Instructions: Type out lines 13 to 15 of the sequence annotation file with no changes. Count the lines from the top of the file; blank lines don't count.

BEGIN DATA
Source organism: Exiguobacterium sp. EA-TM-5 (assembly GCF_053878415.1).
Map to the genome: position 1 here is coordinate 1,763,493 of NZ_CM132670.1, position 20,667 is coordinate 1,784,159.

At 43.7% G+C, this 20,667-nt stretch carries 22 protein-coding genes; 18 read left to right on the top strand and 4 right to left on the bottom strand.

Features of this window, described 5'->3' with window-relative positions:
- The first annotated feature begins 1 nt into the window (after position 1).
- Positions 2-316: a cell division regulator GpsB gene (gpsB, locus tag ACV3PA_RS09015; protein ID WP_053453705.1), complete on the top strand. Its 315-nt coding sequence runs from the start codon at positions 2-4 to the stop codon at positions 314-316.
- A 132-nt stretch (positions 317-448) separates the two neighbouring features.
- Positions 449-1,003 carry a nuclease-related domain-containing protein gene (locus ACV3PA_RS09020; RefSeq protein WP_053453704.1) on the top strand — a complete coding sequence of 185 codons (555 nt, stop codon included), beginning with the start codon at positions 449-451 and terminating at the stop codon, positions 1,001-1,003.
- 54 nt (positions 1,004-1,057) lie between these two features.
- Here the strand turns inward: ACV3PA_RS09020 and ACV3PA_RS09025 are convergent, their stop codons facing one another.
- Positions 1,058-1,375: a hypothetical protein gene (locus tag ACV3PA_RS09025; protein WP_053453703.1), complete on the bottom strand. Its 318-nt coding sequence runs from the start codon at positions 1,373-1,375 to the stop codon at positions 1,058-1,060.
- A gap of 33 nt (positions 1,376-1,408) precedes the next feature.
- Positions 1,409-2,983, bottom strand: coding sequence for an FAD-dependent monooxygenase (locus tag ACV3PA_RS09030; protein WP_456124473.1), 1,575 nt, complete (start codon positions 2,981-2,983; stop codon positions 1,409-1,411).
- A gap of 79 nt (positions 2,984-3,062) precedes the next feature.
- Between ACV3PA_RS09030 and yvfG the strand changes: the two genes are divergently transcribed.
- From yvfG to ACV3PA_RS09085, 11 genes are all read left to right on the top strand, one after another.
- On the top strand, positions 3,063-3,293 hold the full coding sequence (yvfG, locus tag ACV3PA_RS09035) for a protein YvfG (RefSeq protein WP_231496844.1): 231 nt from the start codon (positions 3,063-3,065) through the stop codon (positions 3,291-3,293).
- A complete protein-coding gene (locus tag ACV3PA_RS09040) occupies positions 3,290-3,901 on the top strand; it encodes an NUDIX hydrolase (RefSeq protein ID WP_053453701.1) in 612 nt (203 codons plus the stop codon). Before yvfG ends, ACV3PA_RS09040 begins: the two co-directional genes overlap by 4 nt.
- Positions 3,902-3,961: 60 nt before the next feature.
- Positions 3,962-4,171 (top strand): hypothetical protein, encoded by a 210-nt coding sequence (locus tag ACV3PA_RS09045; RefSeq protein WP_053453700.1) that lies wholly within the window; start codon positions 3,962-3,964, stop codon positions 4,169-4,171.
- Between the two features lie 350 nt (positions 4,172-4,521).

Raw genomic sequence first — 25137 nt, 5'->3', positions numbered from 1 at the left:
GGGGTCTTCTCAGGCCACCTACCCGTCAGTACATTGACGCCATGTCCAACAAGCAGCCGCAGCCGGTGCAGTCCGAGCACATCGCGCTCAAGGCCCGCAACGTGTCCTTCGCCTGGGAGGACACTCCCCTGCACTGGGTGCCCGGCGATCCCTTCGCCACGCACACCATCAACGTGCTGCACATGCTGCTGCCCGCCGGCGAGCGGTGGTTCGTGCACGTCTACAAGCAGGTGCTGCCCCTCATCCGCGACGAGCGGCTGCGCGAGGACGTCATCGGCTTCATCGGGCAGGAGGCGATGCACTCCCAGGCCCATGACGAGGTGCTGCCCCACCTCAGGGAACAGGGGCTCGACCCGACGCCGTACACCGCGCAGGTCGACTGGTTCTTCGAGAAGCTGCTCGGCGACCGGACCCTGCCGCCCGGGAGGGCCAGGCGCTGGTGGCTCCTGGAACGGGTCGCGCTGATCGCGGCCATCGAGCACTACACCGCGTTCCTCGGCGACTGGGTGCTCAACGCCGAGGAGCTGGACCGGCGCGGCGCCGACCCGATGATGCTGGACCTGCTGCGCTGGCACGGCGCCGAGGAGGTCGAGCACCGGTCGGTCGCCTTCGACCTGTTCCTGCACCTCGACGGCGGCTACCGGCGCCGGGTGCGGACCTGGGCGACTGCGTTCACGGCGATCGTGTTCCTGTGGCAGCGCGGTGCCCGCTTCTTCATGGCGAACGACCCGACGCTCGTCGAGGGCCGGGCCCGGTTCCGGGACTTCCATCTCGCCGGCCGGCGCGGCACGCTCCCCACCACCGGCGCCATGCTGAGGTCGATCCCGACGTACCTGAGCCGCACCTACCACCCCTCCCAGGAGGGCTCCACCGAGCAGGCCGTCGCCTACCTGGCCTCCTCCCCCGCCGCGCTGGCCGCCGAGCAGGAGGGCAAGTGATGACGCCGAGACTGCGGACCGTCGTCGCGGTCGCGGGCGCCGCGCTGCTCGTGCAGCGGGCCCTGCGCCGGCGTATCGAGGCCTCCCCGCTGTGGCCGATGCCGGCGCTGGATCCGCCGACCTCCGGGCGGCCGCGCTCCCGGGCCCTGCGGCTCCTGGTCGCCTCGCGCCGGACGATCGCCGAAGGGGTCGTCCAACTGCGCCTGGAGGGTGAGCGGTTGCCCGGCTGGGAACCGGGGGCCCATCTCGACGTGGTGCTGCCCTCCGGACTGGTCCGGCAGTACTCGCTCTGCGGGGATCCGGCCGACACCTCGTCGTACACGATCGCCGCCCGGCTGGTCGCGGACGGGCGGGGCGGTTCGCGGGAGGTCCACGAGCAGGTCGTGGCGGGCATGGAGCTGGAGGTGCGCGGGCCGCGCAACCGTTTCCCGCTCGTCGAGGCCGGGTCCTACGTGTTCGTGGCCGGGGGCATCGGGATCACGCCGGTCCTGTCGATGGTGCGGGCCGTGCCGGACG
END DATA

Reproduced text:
- Positions 1,409-2,983, bottom strand: coding sequence for an FAD-dependent monooxygenase (locus tag ACV3PA_RS09030; protein WP_456124473.1), 1,575 nt, complete (start codon positions 2,981-2,983; stop codon positions 1,409-1,411).
- A gap of 79 nt (positions 2,984-3,062) precedes the next feature.
- Between ACV3PA_RS09030 and yvfG the strand changes: the two genes are divergently transcribed.